The wind speed is the speed of the air against the ground. It is a directed quantity, defined as a vector with a horizontal and a vertical component. In practice, however, this is usually limited to the horizontal component and categorized into a wind strength through certain speed intervals. This makes it possible to prepare the speed vector in an application-oriented manner so that the relevant elements can then be entered in weather maps, for example. For certain applications like aviationHowever, the vertical component of wind speed is also important, for example to estimate updrafts for gliders or paragliders .
|symbol||description||Speed in km / h||in knots|
The wind speed can be estimated with a wind sock or phenomenologically, for example using the Beaufort scale. Thermal updrafts can be estimated using cloud formations and such information, which is linked with little effort, is also helpful for numerous other special cases. With the artillery, the approximate wind speed at different heights is determined with a wind rifle .
The wind speed is usually measured more precisely with a small rotating wind measuring device, the cup cross anemometer . In the meantime, however, there are also more precise ultrasonic anemometers and SODAR systems that use the propagation of sound waves to record wind speed and are often able to measure vertical profiles in this way.
The SODAR systems measure wind speeds from the ground up to heights of 200 m. The height profile can be determined well with this method. However, the absolute accuracy is usually not sufficient to carry out energy yield calculations for wind turbines , for example .
Very small wind speeds can be measured with the hot wire anemometer .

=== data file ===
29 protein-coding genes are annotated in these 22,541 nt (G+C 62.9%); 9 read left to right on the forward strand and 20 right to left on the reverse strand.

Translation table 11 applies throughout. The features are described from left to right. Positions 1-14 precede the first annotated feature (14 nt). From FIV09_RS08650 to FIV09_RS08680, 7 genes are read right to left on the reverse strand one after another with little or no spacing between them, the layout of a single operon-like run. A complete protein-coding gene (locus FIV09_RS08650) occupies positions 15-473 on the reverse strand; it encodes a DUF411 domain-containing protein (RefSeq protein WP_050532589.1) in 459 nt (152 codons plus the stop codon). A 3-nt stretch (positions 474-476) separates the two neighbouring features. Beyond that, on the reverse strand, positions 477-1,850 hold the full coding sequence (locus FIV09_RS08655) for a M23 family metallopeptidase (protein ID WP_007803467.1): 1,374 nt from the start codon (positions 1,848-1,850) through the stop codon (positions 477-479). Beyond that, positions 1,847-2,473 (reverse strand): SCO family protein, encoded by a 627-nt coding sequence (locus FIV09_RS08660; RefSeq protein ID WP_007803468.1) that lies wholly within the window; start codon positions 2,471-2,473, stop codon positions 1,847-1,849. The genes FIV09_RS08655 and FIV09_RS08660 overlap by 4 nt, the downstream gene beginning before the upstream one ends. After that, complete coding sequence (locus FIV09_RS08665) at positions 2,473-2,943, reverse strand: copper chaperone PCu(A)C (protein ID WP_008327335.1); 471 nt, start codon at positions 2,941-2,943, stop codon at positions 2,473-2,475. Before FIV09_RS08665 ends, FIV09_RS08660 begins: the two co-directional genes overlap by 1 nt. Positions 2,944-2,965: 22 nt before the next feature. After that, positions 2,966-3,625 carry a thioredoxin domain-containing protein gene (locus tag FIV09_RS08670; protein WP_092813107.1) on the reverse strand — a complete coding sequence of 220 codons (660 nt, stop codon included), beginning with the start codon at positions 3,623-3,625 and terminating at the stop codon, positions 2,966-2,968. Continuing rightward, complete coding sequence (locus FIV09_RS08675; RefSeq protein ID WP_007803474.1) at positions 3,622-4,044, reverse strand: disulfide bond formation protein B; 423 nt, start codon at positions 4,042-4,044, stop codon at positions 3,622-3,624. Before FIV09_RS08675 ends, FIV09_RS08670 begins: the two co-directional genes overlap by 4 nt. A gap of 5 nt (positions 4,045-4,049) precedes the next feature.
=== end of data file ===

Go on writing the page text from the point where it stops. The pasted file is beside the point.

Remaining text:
The World Meteorological Organization stipulated that the mean value of the last 10 minutes should be given for the wind speed given in weather maps and station reports. The peak gusts of such an interval can be twice as strong and stronger, but there can also be moments with no wind. This measurement specification only applies to official or published measurement values, but not to wind forecasts for which the respective publicist can set his own political and economic rules .
The wind speed is expressed in kilometers per hour or meters per second (m / s), knots (kn) = nautical miles / hour (sm / h) and in the USA also often in miles per hour ( mph ). The different units can be converted as follows:
|1 kn||= 1 sm / h (exact)||= 1.852 km / h (exact)||= 0.514 m / s|
|1 m / s||= 3.6 km / h (exact)||= 1.944 kn||= 2.237 mph|
|1 km / h||= 0.540 kn||= 0.278 m / s||= 0.621 mph|
|1 mph||= 1.609344 km / h (exact)||= 0.8690 kn||= 0.447 m / s|
With the wind arrows on weather maps, the meaning of the plumage is different. It is also inconsistent whether the place in question is at the tip, in the middle or on the feathers . Originally, a feather was placed alternately at the end of the arrow for each wind force after Beaufort . This representation is helpful in seafaring, since it also allows low wind speeds (calm areas) to be resolved. This form is used by the worldwide distributed pilot charts of the US NGA . A newer system places the plumage on the side of the arrow with the lower air pressure and the reference location at the top. Each triangle stands for a wind speed of 50 kn, each whole line for 10 kn and half a line for 5 kn, so the resolution increment is 5 kn. The sum of all individual speeds describes the wind speed. The system is also suitable for speeds far beyond the Beaufort scale. However, the meaning of the 5 kn steps is inconsistent. They either represent the interval rounded to 5 kn, i.e. indicate the middle of the interval. This interpretation is used for the GRIB data, which can be obtained free of charge from NOAA , for the free digital nautical chart OpenCPN or the GRIB viewer ZyGrib. On the other hand, they can also represent the upper limit of the interval (see table with conversion of knots to km / h).